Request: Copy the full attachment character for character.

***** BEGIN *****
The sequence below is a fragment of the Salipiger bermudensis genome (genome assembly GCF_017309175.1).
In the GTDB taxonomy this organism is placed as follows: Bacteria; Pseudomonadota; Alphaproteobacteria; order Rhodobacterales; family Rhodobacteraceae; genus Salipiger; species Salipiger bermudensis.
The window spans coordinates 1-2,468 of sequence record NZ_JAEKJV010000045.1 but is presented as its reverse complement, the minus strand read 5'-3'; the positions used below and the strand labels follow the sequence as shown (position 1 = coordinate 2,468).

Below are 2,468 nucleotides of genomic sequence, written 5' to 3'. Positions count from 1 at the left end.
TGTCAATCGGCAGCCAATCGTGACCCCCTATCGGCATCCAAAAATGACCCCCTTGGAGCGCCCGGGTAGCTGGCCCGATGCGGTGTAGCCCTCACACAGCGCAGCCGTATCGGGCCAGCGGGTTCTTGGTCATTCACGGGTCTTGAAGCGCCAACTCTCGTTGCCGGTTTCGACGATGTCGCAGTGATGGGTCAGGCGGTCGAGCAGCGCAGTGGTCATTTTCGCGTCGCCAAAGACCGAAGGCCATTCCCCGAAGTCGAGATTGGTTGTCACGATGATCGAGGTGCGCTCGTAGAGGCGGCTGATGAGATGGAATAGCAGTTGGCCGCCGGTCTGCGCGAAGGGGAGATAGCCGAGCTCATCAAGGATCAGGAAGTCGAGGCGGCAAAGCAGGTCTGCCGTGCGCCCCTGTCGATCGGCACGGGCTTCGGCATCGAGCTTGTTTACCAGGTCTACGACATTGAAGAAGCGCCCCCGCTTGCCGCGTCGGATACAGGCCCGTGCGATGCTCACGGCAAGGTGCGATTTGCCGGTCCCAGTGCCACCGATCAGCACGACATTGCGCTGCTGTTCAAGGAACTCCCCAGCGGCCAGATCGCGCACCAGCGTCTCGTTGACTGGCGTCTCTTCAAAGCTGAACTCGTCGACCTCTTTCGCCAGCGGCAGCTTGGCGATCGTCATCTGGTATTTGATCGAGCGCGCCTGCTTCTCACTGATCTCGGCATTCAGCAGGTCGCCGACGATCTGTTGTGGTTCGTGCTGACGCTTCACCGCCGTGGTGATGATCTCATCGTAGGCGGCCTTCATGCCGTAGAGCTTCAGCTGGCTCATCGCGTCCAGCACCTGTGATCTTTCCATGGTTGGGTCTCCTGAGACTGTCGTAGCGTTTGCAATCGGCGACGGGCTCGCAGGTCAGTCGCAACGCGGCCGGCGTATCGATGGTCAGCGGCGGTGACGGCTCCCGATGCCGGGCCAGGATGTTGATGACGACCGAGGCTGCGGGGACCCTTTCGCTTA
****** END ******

The sequence below is a fragment of the Salipiger bermudensis genome (genome assembly GCF_017309175.1).
In the GTDB taxonomy this organism is placed as follows: Bacteria; Pseudomonadota; Alphaproteobacteria; order Rhodobacterales; family Rhodobacteraceae; genus Salipiger; species Salipiger bermudensis.
The window spans coordinates 1-2,468 of sequence record NZ_JAEKJV010000045.1 but is presented as its reverse complement, the minus strand read 5'-3'; the positions used below and the strand labels follow the sequence as shown (position 1 = coordinate 2,468).

Below are 2,468 nucleotides of genomic sequence, written 5' to 3'. Positions count from 1 at the left end.
TGTCAATCGGCAGCCAATCGTGACCCCCTATCGGCATCCAAAAATGACCCCCTTGGAGCGCCCGGGTAGCTGGCCCGATGCGGTGTAGCCCTCACACAGCGCAGCCGTATCGGGCCAGCGGGTTCTTGGTCATTCACGGGTCTTGAAGCGCCAACTCTCGTTGCCGGTTTCGACGATGTCGCAGTGATGGGTCAGGCGGTCGAGCAGCGCAGTGGTCATTTTCGCGTCGCCAAAGACCGAAGGCCATTCCCCGAAGTCGAGATTGGTTGTCACGATGATCGAGGTGCGCTCGTAGAGGCGGCTGATGAGATGGAATAGCAGTTGGCCGCCGGTCTGCGCGAAGGGGAGATAGCCGAGCTCATCAAGGATCAGGAAGTCGAGGCGGCAAAGCAGGTCTGCCGTGCGCCCCTGTCGATCGGCACGGGCTTCGGCATCGAGCTTGTTTACCAGGTCTACGACATTGAAGAAGCGCCCCCGCTTGCCGCGTCGGATACAGGCCCGTGCGATGCTCACGGCAAGGTGCGATTTGCCGGTCCCAGTGCCACCGATCAGCACGACATTGCGCTGCTGTTCAAGGAACTCCCCAGCGGCCAGATCGCGCACCAGCGTCTCGTTGACTGGCGTCTCTTCAAAGCTGAACTCGTCGACCTCTTTCGCCAGCGGCAGCTTGGCGATCGTCATCTGGTATTTGATCGAGCGCGCCTGCTTCTCACTGATCTCGGCATTCAGCAGGTCGCCGACGATCTGTTGTGGTTCGTGCTGACGCTTCACCGCCGTGGTGATGATCTCATCGTAGGCGGCCTTCATGCCGTAGAGCTTCAGCTGGCTCATCGCGTCCAGCACCTGTGATCTTTCCATGGTTGGGTCTCCTGAGACTGTCGTAGCGTTTGCAATCGGCGACGGGCTCGCAGGTCAGTCGCAACGCGGCCGGCGTATCGATGGTCAGCGGCGGTGACGGCTCCCGATGCCGGGCCAGGATGTTGATGACGACCGAGGCTGCGGGGACCCTTTCGCTTA